The Japanese have a proverb: “Business is war.” Along these lines, some Japanese business executives take kendo lessons, meditate, and negotiate more like battle-hardened commanders than desk jockeys. These white-collar generals’ enchiridion is the Book of Five Rings by Miyamoto Musashi.
Musashi was one of the most feared sword-fighters in late 16th- and early 17th-century Japan. A ronin, or wandering freelancer, he roamed up and down the country fighting duels with reputable swordsmen—and occasionally their outraged students, entire classes at a time. According to Musashi’s memoirs, he fought over 60 bouts during his lifetime and won every single one. He was proficient with a variety of weapons, but he preferred a katana and a shorter wakizashi, which he wielded simultaneously in combat to great effect.
In his later years, Musashi settled in Kumamoto, entered into the service of a local lord, or daimyo, and founded his own school. Here, he taught his signature two-handed style of swordsmanship, the Niten Ichi-ryu (“Two Heavens, One Style”). Musashi’s martial philosophy broke with tradition, eschewing the showy, wasteful movements of other schools in favor of a direct, pragmatic, aggressive, and profoundly psychological style which kept opponents off-balance and out of breath. In the waning hours of his life, Musashi repaired to a cave just outside Kumamoto and wrote the Go Rin no Sho, or Book of Five Rings, wherein he laid down the central tenets of his philosophy and applied them to both one-on-one sword-fighting and large-scale military science.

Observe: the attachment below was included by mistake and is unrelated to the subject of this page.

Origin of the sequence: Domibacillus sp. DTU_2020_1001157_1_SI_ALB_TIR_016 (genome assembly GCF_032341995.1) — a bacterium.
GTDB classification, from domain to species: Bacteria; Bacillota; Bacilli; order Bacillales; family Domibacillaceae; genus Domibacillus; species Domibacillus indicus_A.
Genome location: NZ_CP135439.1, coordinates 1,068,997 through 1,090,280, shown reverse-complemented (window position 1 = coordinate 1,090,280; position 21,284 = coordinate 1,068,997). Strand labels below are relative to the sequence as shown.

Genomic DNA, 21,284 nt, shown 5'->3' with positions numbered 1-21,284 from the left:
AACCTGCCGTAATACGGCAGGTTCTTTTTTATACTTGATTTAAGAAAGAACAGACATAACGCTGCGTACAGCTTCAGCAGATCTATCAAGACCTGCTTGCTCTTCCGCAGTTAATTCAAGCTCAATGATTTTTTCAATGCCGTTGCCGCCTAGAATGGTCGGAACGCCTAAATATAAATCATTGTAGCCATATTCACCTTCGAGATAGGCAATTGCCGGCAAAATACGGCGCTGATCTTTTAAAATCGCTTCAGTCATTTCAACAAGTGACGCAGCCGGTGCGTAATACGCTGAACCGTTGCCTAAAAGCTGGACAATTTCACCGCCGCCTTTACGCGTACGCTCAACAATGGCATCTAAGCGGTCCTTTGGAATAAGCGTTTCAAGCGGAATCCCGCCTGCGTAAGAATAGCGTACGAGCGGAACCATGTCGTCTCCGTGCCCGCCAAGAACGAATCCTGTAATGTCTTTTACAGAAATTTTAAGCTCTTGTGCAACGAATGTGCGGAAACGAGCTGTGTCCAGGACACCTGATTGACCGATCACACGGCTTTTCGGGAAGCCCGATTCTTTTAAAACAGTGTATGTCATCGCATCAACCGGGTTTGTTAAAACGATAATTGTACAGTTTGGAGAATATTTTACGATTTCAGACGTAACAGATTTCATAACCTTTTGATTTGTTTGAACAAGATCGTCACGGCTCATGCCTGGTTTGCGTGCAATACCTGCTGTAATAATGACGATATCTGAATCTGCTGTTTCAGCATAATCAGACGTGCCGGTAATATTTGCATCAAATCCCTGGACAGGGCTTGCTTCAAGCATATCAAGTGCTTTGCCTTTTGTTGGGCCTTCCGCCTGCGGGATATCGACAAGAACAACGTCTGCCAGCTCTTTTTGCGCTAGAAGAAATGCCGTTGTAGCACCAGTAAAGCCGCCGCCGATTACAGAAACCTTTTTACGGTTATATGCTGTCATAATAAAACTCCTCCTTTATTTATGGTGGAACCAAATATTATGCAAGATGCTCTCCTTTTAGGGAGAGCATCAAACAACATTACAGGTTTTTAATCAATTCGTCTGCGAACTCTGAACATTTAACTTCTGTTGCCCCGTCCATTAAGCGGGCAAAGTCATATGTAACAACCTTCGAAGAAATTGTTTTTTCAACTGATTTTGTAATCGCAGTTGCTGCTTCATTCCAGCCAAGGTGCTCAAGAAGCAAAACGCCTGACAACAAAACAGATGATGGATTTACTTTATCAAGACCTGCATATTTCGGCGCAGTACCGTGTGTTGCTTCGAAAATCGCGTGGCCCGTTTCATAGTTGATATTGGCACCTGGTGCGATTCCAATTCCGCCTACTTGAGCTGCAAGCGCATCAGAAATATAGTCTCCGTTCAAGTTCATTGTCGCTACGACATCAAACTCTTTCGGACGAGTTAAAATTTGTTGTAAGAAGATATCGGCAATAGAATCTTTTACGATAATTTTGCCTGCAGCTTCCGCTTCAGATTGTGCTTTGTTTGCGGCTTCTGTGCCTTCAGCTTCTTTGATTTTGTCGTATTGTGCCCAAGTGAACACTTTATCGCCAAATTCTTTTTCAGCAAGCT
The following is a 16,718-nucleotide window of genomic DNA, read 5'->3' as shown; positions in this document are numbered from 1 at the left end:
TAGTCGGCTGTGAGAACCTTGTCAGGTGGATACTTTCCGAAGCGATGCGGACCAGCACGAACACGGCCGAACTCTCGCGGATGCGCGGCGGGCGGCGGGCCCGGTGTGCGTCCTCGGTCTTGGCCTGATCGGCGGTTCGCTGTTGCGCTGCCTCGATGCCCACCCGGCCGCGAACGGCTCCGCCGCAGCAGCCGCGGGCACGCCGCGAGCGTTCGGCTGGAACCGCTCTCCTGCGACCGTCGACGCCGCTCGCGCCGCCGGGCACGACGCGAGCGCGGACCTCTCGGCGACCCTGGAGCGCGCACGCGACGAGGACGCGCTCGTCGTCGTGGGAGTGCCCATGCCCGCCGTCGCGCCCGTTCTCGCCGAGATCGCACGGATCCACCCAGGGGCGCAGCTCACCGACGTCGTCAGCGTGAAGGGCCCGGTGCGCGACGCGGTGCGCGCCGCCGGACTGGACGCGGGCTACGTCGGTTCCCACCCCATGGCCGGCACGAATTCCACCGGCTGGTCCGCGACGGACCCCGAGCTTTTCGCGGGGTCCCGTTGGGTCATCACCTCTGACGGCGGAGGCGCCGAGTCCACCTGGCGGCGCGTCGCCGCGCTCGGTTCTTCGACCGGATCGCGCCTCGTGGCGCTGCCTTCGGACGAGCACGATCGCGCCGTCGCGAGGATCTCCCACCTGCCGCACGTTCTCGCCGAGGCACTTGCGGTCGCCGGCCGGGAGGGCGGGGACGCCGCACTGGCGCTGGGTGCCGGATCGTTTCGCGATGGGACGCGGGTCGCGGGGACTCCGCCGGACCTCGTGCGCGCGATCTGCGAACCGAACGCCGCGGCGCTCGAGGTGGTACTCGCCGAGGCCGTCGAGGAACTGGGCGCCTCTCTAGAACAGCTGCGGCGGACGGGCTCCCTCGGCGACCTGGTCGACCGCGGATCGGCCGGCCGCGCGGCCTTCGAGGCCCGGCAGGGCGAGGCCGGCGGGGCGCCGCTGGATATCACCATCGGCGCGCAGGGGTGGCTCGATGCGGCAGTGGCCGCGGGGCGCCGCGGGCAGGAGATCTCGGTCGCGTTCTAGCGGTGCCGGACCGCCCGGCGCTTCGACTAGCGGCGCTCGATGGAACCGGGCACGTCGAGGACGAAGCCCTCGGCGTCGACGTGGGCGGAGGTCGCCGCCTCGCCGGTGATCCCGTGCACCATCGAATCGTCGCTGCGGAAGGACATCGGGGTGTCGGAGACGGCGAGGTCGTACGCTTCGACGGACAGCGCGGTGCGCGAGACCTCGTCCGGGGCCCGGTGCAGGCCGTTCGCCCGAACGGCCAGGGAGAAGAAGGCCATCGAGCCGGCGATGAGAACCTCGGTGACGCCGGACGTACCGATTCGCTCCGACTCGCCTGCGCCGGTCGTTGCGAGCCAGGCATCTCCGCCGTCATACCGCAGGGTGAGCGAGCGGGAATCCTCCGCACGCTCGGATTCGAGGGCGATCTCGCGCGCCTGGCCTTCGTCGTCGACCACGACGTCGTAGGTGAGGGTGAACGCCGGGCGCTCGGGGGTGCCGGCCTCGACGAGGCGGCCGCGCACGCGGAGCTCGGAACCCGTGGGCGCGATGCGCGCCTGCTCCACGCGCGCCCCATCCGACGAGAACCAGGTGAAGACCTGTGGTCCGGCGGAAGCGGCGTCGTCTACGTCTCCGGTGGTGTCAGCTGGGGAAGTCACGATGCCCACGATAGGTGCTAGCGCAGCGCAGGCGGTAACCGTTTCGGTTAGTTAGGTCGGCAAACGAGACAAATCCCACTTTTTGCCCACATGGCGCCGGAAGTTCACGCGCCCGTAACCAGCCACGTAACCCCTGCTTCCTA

Musashi died in 1645 and was buried in Kumamoto, ever near and faithful to his lord. His gravesite is now a public park with flowing water, green lawns, singing birds, and gentle breezes sighing softly through verdant branches. Kendo practitioners, history buffs, samurai enthusiasts, and curious tourists travel here—in trickles, not droves—to see the final resting place of Japan’s most fearsome and beloved sword-master. His two-sword style is still practiced in traditionalist kendo schools, while Japanese executives pore over the Go Rin no Sho, applying Musashi’s battle-tested principles to duels in conference rooms and gilded offices. The man may be gone, but his philosophy—victory through strategy and strength rather than showmanship or technical mastery—has withstood the test of time.